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Comment Re:No it hasn't (Score 2) 157

I'm starting to suspect we're in violent agreement here. :-)

I've physically, with my eyeballs, seen Linux running on some sort of z series a couple years ago. I saw AIX/370 running on some sort of box around 1990-92-ish, so I know it can be done (parenthetically, I was told it shared no code at all with AIX/6000). My entire point with virtualization is not to suggest there's a problem with the mainframe. Whether it makes sense to or not is completely beside the point.

Comment Re:No it hasn't (Score 2, Informative) 157

Z series and power definitely do not share an instruction set, and they have really substantial differences, but that isn't keeping the engineering teams all that separated, if indeed they are at all.

Quoting Timothy Prickett Morgan from http://www.itjungle.com/tfh/tf... , "And as has been the case in the past, the Power and z processors are designed by a single processing team and are borrowing technologies from each other. This does not, however, mean that IBM is creating a converged processor that can support either Power or z instruction sets." My hazy memory makes me think they're sharing FPU blocks, possibly one of the bus interfaces, and it seems like one of the cache blocks (L3?). Z has plenty of custom hardware - I think it's fair to say it's predominantly custom - the branch predictor would have to be pretty different, and of course power doesn't have a BCD arithmetic unit.

Point being, if you're going down the Z Series road to run a Unix-like OS, why not just (conceptually) stop early, end up with something like Power, and call it good? Anyway, I'll argue that they're spiritually and economically related, and there's more than a passing family resemblance. Kind of like power and modern ("advanced server") iSeries, though that's getting more into Deliverance territory.

Meanwhile, channel controllers aren't as dumb as they look. A little wikipedia action here (I know, citing wikipedia, but it's monday and I'm still tired): https://en.wikipedia.org/wiki/... . Turns out the little dickens can do a decent amount of work on its own. I think the wikipedia entry is showing its age... seems like IBM's done a lot more work since this.

I remember when SASI came out. I looked at the spec and thought "Hey, this is a lot like a channel controller." Then I read some more and decided "No, a channel controller is much smarter. But this isn't bad." SASI became SCSI and everything else flowed downhill from that. At a very real level, Linux is forcing a million dollar fibre channel array to look more or less like an ST506 connected a board from 1984. Wild.

Comment Re:No it hasn't (Score 3, Interesting) 157

Yup - first thought that ran through my mind: "Oh, they're selling Z Series with crippled Firmware."

I'm kind of stumped. Linux on a Mainframe is a neat party trick, but it doesn't really make a lot of sense. Modern Z Series hardware is heavily derived from Power. Why not just run Power Linux? Mainframe I/O design is intentionally about as un-PDP-like as possible, so it's a bad match for Unix, Linux, or even Windows for that matter (NT ran on MIPS, so it theoretically could be ported to S/390). Mainframes get their performance by pushing computation into the channel controllers, and while you could do something like that in Linux, are any of your applications ready to treat your database like a device driver? Because that's what you'll have to do. And, incidentally, it's why every attempt from AIX/370 to Linux on Z Series has required virtualization and a ton of independent kernels to get anything resembling decent performance. And that's where Dell will come in and put thousands of cores in a 42U rack for you... No, IBM's own P Series is a better idea, and their former x86 division (now Lenovo) looks even better.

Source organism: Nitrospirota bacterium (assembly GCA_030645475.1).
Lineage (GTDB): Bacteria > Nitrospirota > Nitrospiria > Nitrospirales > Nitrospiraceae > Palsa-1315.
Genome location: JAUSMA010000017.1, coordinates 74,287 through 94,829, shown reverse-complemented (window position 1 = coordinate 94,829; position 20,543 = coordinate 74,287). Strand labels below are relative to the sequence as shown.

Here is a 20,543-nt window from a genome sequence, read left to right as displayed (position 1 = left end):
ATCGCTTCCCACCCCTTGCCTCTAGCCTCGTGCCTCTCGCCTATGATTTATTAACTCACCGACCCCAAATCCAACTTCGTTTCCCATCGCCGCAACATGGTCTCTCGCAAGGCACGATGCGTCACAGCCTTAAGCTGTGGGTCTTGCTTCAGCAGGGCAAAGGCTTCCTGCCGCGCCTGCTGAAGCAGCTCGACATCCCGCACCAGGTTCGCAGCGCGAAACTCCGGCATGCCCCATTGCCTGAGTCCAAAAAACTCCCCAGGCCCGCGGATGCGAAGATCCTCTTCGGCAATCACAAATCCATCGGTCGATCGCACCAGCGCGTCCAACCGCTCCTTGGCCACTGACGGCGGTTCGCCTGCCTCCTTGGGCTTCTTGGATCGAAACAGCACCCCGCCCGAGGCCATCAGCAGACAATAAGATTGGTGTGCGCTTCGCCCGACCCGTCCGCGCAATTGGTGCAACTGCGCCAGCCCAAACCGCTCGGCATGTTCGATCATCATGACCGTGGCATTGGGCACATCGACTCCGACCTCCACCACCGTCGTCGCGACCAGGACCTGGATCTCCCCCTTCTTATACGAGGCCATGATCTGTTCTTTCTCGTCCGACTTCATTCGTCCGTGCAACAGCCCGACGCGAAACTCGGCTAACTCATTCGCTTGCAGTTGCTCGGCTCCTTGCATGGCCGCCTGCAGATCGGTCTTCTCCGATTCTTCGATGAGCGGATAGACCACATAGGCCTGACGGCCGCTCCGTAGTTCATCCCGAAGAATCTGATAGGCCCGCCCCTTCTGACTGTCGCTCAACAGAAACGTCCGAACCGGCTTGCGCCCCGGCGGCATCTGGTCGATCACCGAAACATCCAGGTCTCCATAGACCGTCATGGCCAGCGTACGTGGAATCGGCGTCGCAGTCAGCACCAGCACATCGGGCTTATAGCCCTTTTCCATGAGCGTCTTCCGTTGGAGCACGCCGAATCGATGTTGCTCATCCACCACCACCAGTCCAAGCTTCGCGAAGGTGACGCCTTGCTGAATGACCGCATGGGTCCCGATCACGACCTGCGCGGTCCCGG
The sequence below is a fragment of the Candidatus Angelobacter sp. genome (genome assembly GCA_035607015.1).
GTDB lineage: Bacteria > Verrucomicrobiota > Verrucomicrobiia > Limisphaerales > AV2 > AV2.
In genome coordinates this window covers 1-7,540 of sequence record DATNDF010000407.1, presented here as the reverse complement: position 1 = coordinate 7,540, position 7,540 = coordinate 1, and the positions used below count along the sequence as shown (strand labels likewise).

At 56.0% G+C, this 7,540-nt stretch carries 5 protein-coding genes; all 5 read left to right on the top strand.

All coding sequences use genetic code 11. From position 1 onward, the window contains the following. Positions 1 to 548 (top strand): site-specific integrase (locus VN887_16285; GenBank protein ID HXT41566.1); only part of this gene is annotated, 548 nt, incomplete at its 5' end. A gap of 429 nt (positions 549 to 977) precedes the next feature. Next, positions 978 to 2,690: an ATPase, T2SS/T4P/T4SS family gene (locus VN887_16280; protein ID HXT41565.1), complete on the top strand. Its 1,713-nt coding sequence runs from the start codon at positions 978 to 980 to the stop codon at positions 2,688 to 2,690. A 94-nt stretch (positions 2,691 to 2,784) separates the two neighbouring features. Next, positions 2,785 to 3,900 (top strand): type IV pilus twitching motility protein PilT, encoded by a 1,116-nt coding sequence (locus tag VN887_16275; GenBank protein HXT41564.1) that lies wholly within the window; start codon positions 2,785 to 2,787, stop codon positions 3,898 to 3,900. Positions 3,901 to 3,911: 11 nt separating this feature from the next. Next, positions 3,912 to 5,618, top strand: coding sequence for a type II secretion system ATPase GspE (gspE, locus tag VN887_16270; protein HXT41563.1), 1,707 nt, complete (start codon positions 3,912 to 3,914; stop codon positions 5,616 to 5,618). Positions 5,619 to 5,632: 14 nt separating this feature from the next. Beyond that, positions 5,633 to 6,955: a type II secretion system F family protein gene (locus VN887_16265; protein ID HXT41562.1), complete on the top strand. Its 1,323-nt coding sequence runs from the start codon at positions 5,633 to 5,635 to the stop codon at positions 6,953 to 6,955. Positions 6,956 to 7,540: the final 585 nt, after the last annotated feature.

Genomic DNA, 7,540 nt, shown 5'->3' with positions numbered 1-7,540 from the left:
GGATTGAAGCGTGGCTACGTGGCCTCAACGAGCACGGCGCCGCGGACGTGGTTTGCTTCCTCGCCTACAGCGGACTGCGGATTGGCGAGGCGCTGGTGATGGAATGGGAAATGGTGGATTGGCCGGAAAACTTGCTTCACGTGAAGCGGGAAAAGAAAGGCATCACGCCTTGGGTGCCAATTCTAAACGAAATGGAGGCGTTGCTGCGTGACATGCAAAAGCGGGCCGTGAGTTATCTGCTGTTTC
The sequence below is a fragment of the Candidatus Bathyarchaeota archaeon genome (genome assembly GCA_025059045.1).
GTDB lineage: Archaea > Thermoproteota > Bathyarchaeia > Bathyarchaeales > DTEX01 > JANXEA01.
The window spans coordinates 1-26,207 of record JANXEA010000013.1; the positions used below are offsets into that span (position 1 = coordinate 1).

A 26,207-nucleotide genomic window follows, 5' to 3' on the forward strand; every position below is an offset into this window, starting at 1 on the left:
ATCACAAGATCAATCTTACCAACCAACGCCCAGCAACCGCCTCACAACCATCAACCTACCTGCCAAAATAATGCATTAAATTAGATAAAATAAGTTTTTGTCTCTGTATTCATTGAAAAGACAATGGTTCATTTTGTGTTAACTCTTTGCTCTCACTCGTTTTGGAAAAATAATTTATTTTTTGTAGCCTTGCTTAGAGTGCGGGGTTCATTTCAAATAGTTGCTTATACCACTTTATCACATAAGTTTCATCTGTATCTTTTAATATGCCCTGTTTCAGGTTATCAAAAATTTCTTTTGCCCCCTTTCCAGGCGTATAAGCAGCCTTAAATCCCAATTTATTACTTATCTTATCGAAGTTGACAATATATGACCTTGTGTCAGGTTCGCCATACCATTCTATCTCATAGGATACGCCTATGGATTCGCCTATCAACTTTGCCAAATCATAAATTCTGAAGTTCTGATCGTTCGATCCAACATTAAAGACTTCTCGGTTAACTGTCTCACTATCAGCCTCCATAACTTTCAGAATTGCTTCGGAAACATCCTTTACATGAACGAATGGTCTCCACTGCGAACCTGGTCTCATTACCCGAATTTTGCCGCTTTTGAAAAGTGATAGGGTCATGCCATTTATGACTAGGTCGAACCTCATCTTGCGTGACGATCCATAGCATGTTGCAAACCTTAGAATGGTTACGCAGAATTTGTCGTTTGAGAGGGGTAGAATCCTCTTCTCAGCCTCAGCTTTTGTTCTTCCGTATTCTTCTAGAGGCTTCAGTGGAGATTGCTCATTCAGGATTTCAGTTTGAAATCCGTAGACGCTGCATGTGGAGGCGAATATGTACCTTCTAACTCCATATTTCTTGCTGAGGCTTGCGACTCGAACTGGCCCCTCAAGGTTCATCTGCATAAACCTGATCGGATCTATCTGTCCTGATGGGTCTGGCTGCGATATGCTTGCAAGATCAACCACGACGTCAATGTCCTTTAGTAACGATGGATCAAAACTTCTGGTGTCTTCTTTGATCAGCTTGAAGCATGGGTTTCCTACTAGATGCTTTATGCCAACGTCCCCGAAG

Comment Re:Slashdot User vs. Average User (Score 1) 424

I would optimize for the Slashdot reader. We have higher incomes and we buy very, very expensive stuff at work. The revenue per ad on our ads is going to be several times better than the general public. And that translates to revenue per byte.

Of course, they have a lot of sunk cost in the bandwidth and capacity now...

Comment Re:Even AOL employees shunned it (Score 1) 461

Hmmm... I went to work for a bank in mid-1997 and this had already happened. This means one of two things:

1) I'm wrong. In which case, someone mod me down. But how could I have hallucinated this? I haven't even seen those people since I left, this wouldn't have been a "good old days" story.
2) Quick searching in google groups shows that corp.aol.com was showing up in usenet messages circa 2002, but was showing up as a URL. Now maybe there was a mail server behind it, or maybe an MX record. I'm not sure how to do DNS Time Travel.

Conundrum. I'm too young for senility, and yet if it didn't happen then how could I...

Well, no corp.aol.com emails in gmane.org before 2007, in fact.

Most likely explanation - perhaps he didn't have a corp.aol.com address, perhaps I just saw one in 06 or 07 or so and thought "well, that would have solved that problem". I can believe that. So, in full view of the entire internet... looks like I was wrong.

Comment Even AOL employees shunned it (Score 4, Interesting) 461

AOL employees used to have aol.com addresses. No one took them seriously, figured they were crackpots/frauds/walkoffs. So AOL started giving employees a corp.aol.com address circa 1997. Then folks would start replying to their emails.

I worked at a .com startup and this happened to us - got some interest from some loser with an aol.com address. Ran into him again at a trade show, and he explained he actually worked for AOL. And we didn't get the sale. Go figure. Did have a corp.aol.com address by then, though.

The unfacts, did we have them, are too imprecisely few to warrant our certitude.